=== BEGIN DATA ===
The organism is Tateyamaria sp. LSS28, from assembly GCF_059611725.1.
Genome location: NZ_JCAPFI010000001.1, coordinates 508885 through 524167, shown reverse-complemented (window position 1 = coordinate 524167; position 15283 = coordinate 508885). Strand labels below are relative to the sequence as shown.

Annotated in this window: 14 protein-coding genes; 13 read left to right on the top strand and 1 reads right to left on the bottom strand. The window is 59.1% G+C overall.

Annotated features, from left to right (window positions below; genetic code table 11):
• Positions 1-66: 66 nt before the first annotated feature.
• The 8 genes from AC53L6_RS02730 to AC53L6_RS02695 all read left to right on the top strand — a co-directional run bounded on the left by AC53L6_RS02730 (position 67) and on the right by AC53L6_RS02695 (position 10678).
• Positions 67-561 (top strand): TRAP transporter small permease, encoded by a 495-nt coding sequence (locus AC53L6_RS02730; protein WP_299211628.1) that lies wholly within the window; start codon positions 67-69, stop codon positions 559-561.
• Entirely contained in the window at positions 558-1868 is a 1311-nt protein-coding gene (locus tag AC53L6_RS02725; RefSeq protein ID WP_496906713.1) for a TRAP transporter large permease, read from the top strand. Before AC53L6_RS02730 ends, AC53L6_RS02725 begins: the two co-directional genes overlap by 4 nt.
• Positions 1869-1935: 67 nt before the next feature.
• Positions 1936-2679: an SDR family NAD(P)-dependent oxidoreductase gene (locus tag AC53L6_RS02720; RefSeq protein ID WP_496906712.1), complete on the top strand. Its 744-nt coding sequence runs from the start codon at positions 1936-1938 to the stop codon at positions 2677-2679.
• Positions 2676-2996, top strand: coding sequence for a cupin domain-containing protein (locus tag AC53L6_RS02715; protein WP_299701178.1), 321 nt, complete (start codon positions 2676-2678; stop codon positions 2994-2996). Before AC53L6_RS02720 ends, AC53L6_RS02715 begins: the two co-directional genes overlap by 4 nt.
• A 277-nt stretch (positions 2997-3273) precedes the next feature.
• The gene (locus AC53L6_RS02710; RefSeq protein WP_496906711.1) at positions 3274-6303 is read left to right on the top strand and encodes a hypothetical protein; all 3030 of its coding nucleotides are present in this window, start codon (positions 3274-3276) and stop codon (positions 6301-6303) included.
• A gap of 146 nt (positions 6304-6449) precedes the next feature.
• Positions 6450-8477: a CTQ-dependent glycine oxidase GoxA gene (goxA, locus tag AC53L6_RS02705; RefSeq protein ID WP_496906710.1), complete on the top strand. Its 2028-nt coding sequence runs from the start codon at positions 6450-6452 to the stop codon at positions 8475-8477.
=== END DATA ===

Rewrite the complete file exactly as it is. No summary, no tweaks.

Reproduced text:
The organism is Tateyamaria sp. LSS28, from assembly GCF_059611725.1.
Genome location: NZ_JCAPFI010000001.1, coordinates 508885 through 524167, shown reverse-complemented (window position 1 = coordinate 524167; position 15283 = coordinate 508885). Strand labels below are relative to the sequence as shown.

Annotated in this window: 14 protein-coding genes; 13 read left to right on the top strand and 1 reads right to left on the bottom strand. The window is 59.1% G+C overall.

Annotated features, from left to right (window positions below; genetic code table 11):
• Positions 1-66: 66 nt before the first annotated feature.
• The 8 genes from AC53L6_RS02730 to AC53L6_RS02695 all read left to right on the top strand — a co-directional run bounded on the left by AC53L6_RS02730 (position 67) and on the right by AC53L6_RS02695 (position 10678).
• Positions 67-561 (top strand): TRAP transporter small permease, encoded by a 495-nt coding sequence (locus AC53L6_RS02730; protein WP_299211628.1) that lies wholly within the window; start codon positions 67-69, stop codon positions 559-561.
• Entirely contained in the window at positions 558-1868 is a 1311-nt protein-coding gene (locus tag AC53L6_RS02725; RefSeq protein ID WP_496906713.1) for a TRAP transporter large permease, read from the top strand. Before AC53L6_RS02730 ends, AC53L6_RS02725 begins: the two co-directional genes overlap by 4 nt.
• Positions 1869-1935: 67 nt before the next feature.
• Positions 1936-2679: an SDR family NAD(P)-dependent oxidoreductase gene (locus tag AC53L6_RS02720; RefSeq protein ID WP_496906712.1), complete on the top strand. Its 744-nt coding sequence runs from the start codon at positions 1936-1938 to the stop codon at positions 2677-2679.
• Positions 2676-2996, top strand: coding sequence for a cupin domain-containing protein (locus tag AC53L6_RS02715; protein WP_299701178.1), 321 nt, complete (start codon positions 2676-2678; stop codon positions 2994-2996). Before AC53L6_RS02720 ends, AC53L6_RS02715 begins: the two co-directional genes overlap by 4 nt.
• A 277-nt stretch (positions 2997-3273) precedes the next feature.
• The gene (locus AC53L6_RS02710; RefSeq protein WP_496906711.1) at positions 3274-6303 is read left to right on the top strand and encodes a hypothetical protein; all 3030 of its coding nucleotides are present in this window, start codon (positions 3274-3276) and stop codon (positions 6301-6303) included.
• A gap of 146 nt (positions 6304-6449) precedes the next feature.
• Positions 6450-8477: a CTQ-dependent glycine oxidase GoxA gene (goxA, locus tag AC53L6_RS02705; RefSeq protein ID WP_496906710.1), complete on the top strand. Its 2028-nt coding sequence runs from the start codon at positions 6450-6452 to the stop codon at positions 8475-8477.